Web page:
The social coalition covers labour, student, and religious groups, and the current uneasy phase of negotiation with the armed forces (as opposed to installing a new leader) is characteristic of the type. Like all the “velvet revolutions”, the Egypt uprising is more of a stand against something (Mubarak; corruption; the unfairness of widespread unemployment and high food prices) than for something. Garton Ash writes that “François Furet, the historiographer of the French Revolution, doubted if the velvet revolutions of 1989 should properly be called ‘revolutions’ at all, since they produced ‘not a single new idea.” ’

What is happening in Egypt seems more of a rebellion than a revolution (A rebel, as Camus said, is “someone who says no” (pronoun updated), and this seems to describe the Egyptian protesters.) It has no program beyond the removal of the present system and leadership.
The ending of a protest in compromise is also in the tradition of velvet revolutions. Here is Garton Ash again:
“Exit prospects for the ruling elites are critical. Instead of losing their heads on the guillotine, or ending up hanging from lampposts, transition-ready members of an ancien régime, from a president such as F.W. de Klerk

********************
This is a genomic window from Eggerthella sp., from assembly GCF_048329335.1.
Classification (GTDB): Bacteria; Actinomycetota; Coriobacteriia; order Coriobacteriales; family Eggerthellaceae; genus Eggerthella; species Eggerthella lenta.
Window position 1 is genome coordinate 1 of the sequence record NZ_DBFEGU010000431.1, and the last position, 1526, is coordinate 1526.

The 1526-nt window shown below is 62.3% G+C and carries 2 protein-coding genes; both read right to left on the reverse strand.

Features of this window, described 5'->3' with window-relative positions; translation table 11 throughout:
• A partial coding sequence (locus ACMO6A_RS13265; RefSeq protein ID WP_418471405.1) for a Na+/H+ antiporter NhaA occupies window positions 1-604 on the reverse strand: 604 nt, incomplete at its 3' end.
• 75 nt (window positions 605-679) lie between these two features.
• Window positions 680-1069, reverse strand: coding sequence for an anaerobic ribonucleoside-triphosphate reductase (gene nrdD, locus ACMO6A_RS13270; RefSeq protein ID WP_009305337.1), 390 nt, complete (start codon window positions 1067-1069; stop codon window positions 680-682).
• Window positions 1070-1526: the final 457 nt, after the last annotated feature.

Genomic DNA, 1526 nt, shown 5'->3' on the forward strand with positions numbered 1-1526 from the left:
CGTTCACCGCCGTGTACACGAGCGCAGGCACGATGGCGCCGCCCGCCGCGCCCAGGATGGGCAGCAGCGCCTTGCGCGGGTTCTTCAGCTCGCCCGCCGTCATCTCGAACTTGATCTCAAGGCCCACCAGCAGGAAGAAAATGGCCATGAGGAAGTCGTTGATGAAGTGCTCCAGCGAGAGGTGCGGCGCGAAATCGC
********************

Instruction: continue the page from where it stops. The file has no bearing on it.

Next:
all the way down to local apparatchiks and secret policemen, see a bearable, even a rosier future for themselves under a new dispensation.”

the Eastern European uprisings were not the first of this type:
“Semantically, the Czechoslovak revolution may have been the first to be called “velvet,” but Central Europe in 1989 did not spirit this model out of the ether. Relevant earlier history includes not just Central Europe’s own learning process through the failed emancipation attempts of 1953 (East Ger-many), 1956 (Hungary), 1968 (Czechoslovakia), 1970–1971 and 1980–1981(Poland), but also the mobilization to unseat General Pinochet in Chile, where the 1988 plebiscite preceded Central Europe’s 1989; the toppling of the Marcoses in the Philippines in 1983–1986, which gave us the wonderful Filipino-English term “people power”; and the “revolution of the carnations”

In Portugal in 1974–1975, arguably the first “velvet revolution” in postwar
Europe; and all the way back to the seminal example of Gandhi in India.”
So the nature, dynamics and course of the Egyptian uprising has clear precendents. Yes, the activists used Facebook and other tools, because that’s where the people are and because that is the medium characteristic of the time and place. But the Internet has not leant a new character to the uprising.